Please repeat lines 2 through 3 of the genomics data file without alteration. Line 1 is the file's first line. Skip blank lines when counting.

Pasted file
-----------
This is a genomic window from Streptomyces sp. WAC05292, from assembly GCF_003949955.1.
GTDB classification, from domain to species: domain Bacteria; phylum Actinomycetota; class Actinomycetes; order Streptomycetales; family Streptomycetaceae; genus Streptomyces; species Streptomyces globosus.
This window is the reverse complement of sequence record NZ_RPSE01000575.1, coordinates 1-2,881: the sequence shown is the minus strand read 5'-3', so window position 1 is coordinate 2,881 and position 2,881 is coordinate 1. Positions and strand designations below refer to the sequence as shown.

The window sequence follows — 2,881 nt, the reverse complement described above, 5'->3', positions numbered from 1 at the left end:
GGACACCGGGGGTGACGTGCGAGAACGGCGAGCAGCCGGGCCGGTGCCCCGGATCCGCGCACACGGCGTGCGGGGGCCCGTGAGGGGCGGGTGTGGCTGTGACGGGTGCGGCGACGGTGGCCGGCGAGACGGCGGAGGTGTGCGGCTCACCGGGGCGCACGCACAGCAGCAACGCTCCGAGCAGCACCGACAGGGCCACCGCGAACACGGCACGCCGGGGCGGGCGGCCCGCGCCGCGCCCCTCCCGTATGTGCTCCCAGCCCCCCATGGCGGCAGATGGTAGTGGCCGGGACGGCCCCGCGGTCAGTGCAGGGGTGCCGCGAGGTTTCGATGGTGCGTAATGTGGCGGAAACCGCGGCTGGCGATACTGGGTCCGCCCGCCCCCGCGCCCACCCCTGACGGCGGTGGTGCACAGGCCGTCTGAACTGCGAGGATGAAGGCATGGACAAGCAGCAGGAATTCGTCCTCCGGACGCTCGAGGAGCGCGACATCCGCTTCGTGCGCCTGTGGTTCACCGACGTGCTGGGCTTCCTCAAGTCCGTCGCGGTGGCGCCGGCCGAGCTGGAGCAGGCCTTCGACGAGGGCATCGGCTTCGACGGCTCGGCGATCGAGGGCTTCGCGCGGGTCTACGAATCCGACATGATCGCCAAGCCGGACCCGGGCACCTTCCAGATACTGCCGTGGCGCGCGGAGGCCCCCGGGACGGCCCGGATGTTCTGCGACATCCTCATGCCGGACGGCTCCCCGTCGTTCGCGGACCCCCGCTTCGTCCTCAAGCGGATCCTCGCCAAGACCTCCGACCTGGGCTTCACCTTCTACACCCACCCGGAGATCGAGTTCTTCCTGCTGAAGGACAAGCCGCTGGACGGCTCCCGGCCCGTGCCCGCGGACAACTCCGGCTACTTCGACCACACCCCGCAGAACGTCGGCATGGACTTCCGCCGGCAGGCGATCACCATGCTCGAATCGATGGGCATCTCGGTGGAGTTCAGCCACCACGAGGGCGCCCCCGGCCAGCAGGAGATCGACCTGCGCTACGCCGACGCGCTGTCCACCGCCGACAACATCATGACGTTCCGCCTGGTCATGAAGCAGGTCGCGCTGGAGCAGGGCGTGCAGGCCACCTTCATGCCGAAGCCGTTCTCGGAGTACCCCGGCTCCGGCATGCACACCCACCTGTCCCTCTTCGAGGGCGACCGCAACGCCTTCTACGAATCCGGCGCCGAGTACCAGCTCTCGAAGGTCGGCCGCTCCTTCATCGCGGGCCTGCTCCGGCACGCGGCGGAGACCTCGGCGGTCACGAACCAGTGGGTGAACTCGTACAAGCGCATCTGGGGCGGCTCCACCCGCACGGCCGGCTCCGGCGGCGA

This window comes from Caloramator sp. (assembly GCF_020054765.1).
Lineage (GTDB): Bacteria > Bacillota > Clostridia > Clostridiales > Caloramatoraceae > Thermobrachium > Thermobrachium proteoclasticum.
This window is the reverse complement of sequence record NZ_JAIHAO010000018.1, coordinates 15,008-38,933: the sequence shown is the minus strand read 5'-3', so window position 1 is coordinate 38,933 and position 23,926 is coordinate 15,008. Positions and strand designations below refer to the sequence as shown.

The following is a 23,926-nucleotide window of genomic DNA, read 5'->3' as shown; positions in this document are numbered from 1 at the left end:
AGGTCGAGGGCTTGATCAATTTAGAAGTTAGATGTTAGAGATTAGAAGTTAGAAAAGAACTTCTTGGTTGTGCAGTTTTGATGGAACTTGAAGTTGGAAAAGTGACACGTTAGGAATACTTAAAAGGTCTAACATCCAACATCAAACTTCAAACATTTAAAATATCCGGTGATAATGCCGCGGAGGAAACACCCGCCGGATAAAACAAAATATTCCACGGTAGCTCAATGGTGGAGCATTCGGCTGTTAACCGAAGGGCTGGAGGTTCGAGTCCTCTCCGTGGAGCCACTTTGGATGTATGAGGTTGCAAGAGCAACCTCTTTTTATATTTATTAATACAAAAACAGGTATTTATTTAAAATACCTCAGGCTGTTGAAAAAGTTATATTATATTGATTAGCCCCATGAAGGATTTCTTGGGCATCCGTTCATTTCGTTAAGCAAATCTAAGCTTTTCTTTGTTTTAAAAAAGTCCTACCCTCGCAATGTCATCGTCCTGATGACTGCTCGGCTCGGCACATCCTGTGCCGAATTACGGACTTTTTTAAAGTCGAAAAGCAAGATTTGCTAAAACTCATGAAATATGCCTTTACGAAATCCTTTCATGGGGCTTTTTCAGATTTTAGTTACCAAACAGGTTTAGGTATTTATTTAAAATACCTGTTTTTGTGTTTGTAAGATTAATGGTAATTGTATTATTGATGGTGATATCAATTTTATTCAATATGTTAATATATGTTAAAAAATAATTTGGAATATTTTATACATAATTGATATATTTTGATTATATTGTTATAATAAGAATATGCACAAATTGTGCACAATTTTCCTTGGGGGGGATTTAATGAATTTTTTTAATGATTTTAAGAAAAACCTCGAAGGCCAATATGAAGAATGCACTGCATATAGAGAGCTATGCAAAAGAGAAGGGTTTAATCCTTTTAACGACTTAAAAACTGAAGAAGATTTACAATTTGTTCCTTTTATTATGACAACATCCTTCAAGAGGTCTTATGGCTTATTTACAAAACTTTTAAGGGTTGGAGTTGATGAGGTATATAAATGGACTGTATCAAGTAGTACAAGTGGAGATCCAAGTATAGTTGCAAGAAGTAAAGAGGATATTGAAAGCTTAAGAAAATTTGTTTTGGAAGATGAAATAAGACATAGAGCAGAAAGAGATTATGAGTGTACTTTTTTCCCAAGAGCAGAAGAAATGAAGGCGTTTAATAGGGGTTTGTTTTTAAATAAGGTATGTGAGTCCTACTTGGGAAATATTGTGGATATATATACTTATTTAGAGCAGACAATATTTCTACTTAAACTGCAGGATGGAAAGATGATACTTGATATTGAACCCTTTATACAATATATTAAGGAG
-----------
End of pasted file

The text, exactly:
GTDB classification, from domain to species: domain Bacteria; phylum Actinomycetota; class Actinomycetes; order Streptomycetales; family Streptomycetaceae; genus Streptomyces; species Streptomyces globosus.
This window is the reverse complement of sequence record NZ_RPSE01000575.1, coordinates 1-2,881: the sequence shown is the minus strand read 5'-3', so window position 1 is coordinate 2,881 and position 2,881 is coordinate 1. Positions and strand designations below refer to the sequence as shown.